Thanks again for the link,
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Re: Why didn't the Buddha write his teachings down?

Postby nobody12345 » Sun Apr 10, 2011 1:36 pm

The core portion of his teaching is well preserved.
The core portion of his teaching is not something to be understood by reading and studying alone.
The core portion of his teaching is only activated/directly penetrated when a practicer confronts/enters the stream of Dhamma for the first time.
Dhamma is alive and well and it is very real.
At the same time, it is unfathomable and beyond the description so an investigator must confront it to be judge it truthfully.
And the good news is, even the most skeptic, even the most hardcore agnostics are able to reach this breaking point (confront the stream of Dhamma) if the one is thoroughly, brutally honest with his investigation.
Also the part of investigation is PRACTICE.
There have been people who were skeptical and didn't have any particular confidence/faith in the Awakened One but their attitude changed completely when they confronted the stream of Dhamma for the first time.
You might wonder that how come some people witness/confront/opening the eye to the Dhamma so quickly when some are practicing a couple of dozens of years or even hundreds years yet have not confronted the stream of Dhamma yet?
What was the secret?
There's no secret.
If one is thoroughly ripened (spiritual faculty wise) and truly genuine seeker, it can happen.
If you have any doubt regarding the Awakened One and his choice of communication medium for his doctrine, then investigate it.
You can trash it and bash it after you confronted Dhamma yourself that you saw it and it was a useless thing (if it turned out to be the case).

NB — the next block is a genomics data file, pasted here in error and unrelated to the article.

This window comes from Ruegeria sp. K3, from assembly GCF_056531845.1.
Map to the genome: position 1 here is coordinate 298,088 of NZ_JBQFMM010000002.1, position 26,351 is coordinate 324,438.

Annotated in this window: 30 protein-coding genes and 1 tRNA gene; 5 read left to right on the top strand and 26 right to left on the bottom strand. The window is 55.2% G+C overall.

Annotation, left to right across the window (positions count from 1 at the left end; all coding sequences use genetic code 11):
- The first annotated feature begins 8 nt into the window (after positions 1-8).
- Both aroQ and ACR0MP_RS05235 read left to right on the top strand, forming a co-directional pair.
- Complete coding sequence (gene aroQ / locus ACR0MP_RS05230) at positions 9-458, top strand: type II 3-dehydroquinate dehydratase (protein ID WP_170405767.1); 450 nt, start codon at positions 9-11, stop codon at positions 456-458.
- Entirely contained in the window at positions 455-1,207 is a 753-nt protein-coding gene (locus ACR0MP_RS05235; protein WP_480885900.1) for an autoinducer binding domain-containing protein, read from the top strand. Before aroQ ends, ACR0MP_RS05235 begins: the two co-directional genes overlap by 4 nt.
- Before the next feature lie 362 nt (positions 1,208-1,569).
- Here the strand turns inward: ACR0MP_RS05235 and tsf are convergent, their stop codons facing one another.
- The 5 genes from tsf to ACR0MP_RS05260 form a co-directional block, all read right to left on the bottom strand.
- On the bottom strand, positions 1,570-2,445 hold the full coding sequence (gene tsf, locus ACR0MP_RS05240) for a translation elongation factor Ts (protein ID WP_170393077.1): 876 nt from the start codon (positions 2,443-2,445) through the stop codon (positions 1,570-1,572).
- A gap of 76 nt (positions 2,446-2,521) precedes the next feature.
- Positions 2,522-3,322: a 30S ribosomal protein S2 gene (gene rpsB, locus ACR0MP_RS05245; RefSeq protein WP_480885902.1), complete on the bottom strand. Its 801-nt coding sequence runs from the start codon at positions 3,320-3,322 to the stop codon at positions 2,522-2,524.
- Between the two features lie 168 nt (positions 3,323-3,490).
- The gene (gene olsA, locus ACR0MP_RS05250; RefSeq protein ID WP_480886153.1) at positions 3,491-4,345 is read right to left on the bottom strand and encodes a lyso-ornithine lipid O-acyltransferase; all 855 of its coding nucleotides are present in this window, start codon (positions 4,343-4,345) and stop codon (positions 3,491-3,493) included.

The Awakened One always welcomed the challengers and investigators.
Metta.
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Re: Why didn't the Buddha write his teachings down?

Postby Alex123 » Sun Apr 10, 2011 1:40 pm

chownah wrote:Yeah, "the Buddha's own words" is not a very honest thing to say....clearly we do not have any of his words as can be easily understood in that we don't even know for sure what language he spoke in delivering the Dhamma.....clearly we do not have the Buddha's own words.......
chownah



Right. There was no singular country called India in that time. There were many little republics, and many of them spoke different dialects. Since Buddha has travelled quite a bit, and spoke to different people, it would mean that He might have used their dialects. So it seems highly likely that He spoke in different dialects/languages.


India has like 20+ languages today. I remember reading somewhere that "every 2 villages, there is a new dialect". Since it is unlikely that all people know the language (which one?) that Buddha spoke, it is possible that He, being well educated royalty, used their dialect - or some other known dialect to both parties.